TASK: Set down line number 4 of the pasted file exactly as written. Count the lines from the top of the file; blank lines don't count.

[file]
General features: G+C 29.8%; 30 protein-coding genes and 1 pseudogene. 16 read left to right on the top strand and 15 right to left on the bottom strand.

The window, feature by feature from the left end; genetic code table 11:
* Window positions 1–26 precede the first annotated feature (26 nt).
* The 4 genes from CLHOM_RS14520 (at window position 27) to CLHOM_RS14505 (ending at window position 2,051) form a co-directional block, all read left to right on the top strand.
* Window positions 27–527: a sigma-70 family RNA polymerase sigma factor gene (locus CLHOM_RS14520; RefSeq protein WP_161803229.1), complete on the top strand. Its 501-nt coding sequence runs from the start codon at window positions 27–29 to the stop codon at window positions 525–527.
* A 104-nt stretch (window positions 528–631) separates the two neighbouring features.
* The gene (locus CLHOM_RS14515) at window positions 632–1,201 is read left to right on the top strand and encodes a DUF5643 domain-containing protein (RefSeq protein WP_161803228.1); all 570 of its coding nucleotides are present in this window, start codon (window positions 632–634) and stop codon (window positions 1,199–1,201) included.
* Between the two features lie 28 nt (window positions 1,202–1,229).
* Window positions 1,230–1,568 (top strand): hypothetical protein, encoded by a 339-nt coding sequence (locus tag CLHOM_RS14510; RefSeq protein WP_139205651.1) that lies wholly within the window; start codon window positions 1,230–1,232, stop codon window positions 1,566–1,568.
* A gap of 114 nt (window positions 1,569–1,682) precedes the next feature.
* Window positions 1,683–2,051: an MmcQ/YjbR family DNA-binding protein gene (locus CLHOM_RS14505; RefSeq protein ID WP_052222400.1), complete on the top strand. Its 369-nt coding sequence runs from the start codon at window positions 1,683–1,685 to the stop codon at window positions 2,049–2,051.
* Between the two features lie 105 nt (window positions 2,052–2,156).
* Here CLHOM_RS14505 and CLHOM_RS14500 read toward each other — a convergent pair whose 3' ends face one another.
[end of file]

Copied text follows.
* The 4 genes from CLHOM_RS14520 (at window position 27) to CLHOM_RS14505 (ending at window position 2,051) form a co-directional block, all read left to right on the top strand.